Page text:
Comparison of field- and laboratory-measured and predicted hydraulic properties of a soil with macropores

J. A. Field, J. C. Parker, N. L. Powell

Research output: Contribution to journalArticlepeer-review

27 Scopus citations


Soil hydraulic properties were determined in situ by the instantaneous profile method on three 3-m square plots of Dothan soil (plinthic paleudult, fine-loamy siliceous, thermic). Simultaneous measurements of matric tension and moisture content with depth during drainage were made with tensiometers and a field-calibrated neutron probe. Unsaturated conductivity values calculated from the in situ data ranged within an order of magnitude for corresponding horizons in the three plots. Variability between plots was greatest at moisture contents near saturation. The large data scatter is attributed to soil heterogeneity and to nonuniform drainage resulting from interaggregate porosity and root channels in the soil profile. Unsaturated conductivities calculated from the instantaneous profile test were compared with values predicted by two cut-and-random-rejoin-type pore structure models using laboratory- and field-measured moisture retention data. Laboratory measurements of moisture retention characteristics were made by pressure desorption of 54-mm diameter “undisturbed” cores. The models of Jackson (1972) and van Genuchten (1980) were both successful in predicting unsaturated conductivities within the scatter of in situ values when field-measured moisture retention data were used and the mean in situ saturated conductivity was employed as a matching point. Correspondence between predicted and in situ conductivities was poorer when using laboratory retention data, reflecting difficulties in obtaining representative undisturbed core samples.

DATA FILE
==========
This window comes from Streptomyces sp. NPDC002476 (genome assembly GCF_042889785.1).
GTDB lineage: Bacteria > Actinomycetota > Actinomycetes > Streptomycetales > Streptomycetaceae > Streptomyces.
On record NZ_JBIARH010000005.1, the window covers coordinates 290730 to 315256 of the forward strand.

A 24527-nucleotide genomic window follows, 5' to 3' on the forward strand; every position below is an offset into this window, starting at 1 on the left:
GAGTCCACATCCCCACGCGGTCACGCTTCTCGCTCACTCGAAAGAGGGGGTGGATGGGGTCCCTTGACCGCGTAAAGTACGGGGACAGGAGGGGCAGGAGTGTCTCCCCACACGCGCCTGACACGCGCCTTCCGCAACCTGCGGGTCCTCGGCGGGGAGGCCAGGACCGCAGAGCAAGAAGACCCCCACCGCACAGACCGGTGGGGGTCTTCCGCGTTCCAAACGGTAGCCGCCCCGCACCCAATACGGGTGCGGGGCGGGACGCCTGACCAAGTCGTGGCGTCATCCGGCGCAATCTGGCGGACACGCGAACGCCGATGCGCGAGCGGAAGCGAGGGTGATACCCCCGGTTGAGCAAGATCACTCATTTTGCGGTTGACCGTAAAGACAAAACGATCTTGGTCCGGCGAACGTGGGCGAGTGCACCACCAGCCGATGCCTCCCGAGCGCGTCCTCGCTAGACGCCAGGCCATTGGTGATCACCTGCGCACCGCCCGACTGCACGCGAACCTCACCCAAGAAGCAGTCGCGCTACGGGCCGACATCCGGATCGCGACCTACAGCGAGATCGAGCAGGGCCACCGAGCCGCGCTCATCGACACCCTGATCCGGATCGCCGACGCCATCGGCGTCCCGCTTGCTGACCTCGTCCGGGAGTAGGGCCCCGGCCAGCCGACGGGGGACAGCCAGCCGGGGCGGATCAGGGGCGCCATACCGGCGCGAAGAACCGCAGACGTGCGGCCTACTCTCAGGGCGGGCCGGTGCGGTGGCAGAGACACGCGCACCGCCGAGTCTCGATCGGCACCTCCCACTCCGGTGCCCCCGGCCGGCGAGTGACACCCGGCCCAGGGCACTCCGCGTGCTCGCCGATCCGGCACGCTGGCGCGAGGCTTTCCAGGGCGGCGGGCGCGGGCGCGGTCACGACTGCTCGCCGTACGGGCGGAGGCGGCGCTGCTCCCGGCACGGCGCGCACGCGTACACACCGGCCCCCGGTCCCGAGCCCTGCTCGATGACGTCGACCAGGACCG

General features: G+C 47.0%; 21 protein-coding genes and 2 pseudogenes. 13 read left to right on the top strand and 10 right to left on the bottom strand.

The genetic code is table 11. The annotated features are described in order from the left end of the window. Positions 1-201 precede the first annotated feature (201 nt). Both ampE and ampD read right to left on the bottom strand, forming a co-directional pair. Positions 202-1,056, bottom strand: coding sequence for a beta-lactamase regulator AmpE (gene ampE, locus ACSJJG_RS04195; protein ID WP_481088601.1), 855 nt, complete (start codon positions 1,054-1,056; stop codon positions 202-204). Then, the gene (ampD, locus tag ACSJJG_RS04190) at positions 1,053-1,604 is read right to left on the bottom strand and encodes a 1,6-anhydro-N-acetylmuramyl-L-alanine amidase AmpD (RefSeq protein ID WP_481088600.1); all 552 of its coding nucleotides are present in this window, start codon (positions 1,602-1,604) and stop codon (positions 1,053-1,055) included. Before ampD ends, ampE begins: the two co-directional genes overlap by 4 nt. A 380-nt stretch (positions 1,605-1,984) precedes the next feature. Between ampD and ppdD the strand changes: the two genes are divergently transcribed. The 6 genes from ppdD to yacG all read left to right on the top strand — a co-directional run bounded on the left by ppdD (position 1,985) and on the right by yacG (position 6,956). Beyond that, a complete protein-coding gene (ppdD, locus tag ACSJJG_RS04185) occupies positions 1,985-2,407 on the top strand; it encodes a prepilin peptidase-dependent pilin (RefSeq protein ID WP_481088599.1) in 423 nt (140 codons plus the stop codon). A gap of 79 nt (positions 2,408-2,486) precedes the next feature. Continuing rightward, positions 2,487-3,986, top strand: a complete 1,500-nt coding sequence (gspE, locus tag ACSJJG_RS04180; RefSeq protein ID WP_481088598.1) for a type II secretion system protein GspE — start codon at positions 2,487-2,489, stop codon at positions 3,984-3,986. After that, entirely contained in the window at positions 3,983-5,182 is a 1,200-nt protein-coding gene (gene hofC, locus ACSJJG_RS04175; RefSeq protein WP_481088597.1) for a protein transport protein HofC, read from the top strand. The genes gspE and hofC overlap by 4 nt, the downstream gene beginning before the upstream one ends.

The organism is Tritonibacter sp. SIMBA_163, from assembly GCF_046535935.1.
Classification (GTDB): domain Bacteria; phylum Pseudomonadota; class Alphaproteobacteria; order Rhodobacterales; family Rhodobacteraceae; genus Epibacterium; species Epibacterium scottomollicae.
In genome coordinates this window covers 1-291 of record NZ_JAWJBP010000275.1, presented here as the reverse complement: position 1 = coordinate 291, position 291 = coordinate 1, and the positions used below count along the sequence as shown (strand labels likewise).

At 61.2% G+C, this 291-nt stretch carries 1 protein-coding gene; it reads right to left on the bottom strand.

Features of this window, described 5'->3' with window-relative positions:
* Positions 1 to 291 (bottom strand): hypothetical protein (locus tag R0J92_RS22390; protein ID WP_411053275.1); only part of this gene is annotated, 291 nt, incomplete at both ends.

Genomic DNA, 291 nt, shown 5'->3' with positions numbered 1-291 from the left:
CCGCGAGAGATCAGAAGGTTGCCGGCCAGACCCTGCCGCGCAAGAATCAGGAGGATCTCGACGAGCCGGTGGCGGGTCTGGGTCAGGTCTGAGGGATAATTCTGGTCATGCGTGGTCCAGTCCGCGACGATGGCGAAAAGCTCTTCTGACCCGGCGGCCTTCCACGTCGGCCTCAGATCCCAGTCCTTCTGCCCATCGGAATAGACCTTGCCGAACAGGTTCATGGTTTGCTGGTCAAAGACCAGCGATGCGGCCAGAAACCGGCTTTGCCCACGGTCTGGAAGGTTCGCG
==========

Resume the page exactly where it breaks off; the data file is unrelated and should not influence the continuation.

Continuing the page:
Original languageEnglish (US)
Pages (from-to)385-396
Number of pages12
JournalSoil Science
Issue number6
StatePublished - Dec 1984

ASJC Scopus subject areas

  • Soil Science


Dive into the research topics of 'Comparison of field- and laboratory-measured and predicted hydraulic properties of a soil with macropores'. Together they form a unique fingerprint.

Cite this